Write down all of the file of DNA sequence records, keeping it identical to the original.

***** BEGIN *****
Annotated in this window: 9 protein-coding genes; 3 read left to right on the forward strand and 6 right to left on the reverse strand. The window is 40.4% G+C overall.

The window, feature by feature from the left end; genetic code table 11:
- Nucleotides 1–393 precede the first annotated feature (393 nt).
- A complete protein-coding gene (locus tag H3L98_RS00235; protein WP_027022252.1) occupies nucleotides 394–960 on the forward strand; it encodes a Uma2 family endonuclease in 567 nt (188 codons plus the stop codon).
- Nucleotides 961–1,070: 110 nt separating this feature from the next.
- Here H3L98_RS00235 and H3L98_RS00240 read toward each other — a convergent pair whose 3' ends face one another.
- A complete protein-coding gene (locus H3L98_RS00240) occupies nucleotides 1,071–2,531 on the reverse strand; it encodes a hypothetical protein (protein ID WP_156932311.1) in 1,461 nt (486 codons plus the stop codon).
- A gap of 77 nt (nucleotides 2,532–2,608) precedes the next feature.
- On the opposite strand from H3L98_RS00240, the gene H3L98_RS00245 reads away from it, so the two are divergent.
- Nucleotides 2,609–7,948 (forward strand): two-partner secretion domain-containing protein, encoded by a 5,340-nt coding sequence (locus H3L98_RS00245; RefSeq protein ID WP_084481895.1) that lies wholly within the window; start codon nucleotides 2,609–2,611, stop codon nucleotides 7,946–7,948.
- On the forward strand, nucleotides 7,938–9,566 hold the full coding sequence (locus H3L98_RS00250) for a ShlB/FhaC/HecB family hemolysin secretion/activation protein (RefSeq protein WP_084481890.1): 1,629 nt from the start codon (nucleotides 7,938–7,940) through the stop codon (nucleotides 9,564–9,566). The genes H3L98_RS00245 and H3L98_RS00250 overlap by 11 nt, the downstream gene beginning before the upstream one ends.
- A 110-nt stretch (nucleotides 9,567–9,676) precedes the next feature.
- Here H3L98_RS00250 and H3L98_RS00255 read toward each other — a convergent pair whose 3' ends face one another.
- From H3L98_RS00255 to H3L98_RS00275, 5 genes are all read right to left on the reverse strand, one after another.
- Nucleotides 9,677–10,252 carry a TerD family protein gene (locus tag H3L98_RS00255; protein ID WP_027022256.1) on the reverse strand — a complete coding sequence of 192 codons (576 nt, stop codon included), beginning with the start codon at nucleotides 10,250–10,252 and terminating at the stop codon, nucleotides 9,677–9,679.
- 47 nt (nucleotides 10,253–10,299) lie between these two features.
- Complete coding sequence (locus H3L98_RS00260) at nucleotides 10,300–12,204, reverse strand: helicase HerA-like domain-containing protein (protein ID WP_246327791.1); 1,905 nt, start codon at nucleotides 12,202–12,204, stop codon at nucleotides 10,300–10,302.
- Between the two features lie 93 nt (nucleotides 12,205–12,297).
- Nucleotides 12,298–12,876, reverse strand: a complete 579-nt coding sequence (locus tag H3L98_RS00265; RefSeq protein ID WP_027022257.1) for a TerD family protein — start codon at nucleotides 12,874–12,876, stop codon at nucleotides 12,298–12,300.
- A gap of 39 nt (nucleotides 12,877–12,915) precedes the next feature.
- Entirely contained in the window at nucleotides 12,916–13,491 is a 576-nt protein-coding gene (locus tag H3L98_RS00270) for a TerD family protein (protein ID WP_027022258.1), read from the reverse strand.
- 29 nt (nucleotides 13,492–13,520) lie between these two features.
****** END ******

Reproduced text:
Annotated in this window: 9 protein-coding genes; 3 read left to right on the forward strand and 6 right to left on the reverse strand. The window is 40.4% G+C overall.

The window, feature by feature from the left end; genetic code table 11:
- Nucleotides 1–393 precede the first annotated feature (393 nt).
- A complete protein-coding gene (locus tag H3L98_RS00235; protein WP_027022252.1) occupies nucleotides 394–960 on the forward strand; it encodes a Uma2 family endonuclease in 567 nt (188 codons plus the stop codon).
- Nucleotides 961–1,070: 110 nt separating this feature from the next.
- Here H3L98_RS00235 and H3L98_RS00240 read toward each other — a convergent pair whose 3' ends face one another.
- A complete protein-coding gene (locus H3L98_RS00240) occupies nucleotides 1,071–2,531 on the reverse strand; it encodes a hypothetical protein (protein ID WP_156932311.1) in 1,461 nt (486 codons plus the stop codon).
- A gap of 77 nt (nucleotides 2,532–2,608) precedes the next feature.
- On the opposite strand from H3L98_RS00240, the gene H3L98_RS00245 reads away from it, so the two are divergent.
- Nucleotides 2,609–7,948 (forward strand): two-partner secretion domain-containing protein, encoded by a 5,340-nt coding sequence (locus H3L98_RS00245; RefSeq protein ID WP_084481895.1) that lies wholly within the window; start codon nucleotides 2,609–2,611, stop codon nucleotides 7,946–7,948.
- On the forward strand, nucleotides 7,938–9,566 hold the full coding sequence (locus H3L98_RS00250) for a ShlB/FhaC/HecB family hemolysin secretion/activation protein (RefSeq protein WP_084481890.1): 1,629 nt from the start codon (nucleotides 7,938–7,940) through the stop codon (nucleotides 9,564–9,566). The genes H3L98_RS00245 and H3L98_RS00250 overlap by 11 nt, the downstream gene beginning before the upstream one ends.
- A 110-nt stretch (nucleotides 9,567–9,676) precedes the next feature.
- Here H3L98_RS00250 and H3L98_RS00255 read toward each other — a convergent pair whose 3' ends face one another.
- From H3L98_RS00255 to H3L98_RS00275, 5 genes are all read right to left on the reverse strand, one after another.
- Nucleotides 9,677–10,252 carry a TerD family protein gene (locus tag H3L98_RS00255; protein ID WP_027022256.1) on the reverse strand — a complete coding sequence of 192 codons (576 nt, stop codon included), beginning with the start codon at nucleotides 10,250–10,252 and terminating at the stop codon, nucleotides 9,677–9,679.
- 47 nt (nucleotides 10,253–10,299) lie between these two features.
- Complete coding sequence (locus H3L98_RS00260) at nucleotides 10,300–12,204, reverse strand: helicase HerA-like domain-containing protein (protein ID WP_246327791.1); 1,905 nt, start codon at nucleotides 12,202–12,204, stop codon at nucleotides 10,300–10,302.
- Between the two features lie 93 nt (nucleotides 12,205–12,297).
- Nucleotides 12,298–12,876, reverse strand: a complete 579-nt coding sequence (locus tag H3L98_RS00265; RefSeq protein ID WP_027022257.1) for a TerD family protein — start codon at nucleotides 12,874–12,876, stop codon at nucleotides 12,298–12,300.
- A gap of 39 nt (nucleotides 12,877–12,915) precedes the next feature.
- Entirely contained in the window at nucleotides 12,916–13,491 is a 576-nt protein-coding gene (locus tag H3L98_RS00270) for a TerD family protein (protein ID WP_027022258.1), read from the reverse strand.
- 29 nt (nucleotides 13,492–13,520) lie between these two features.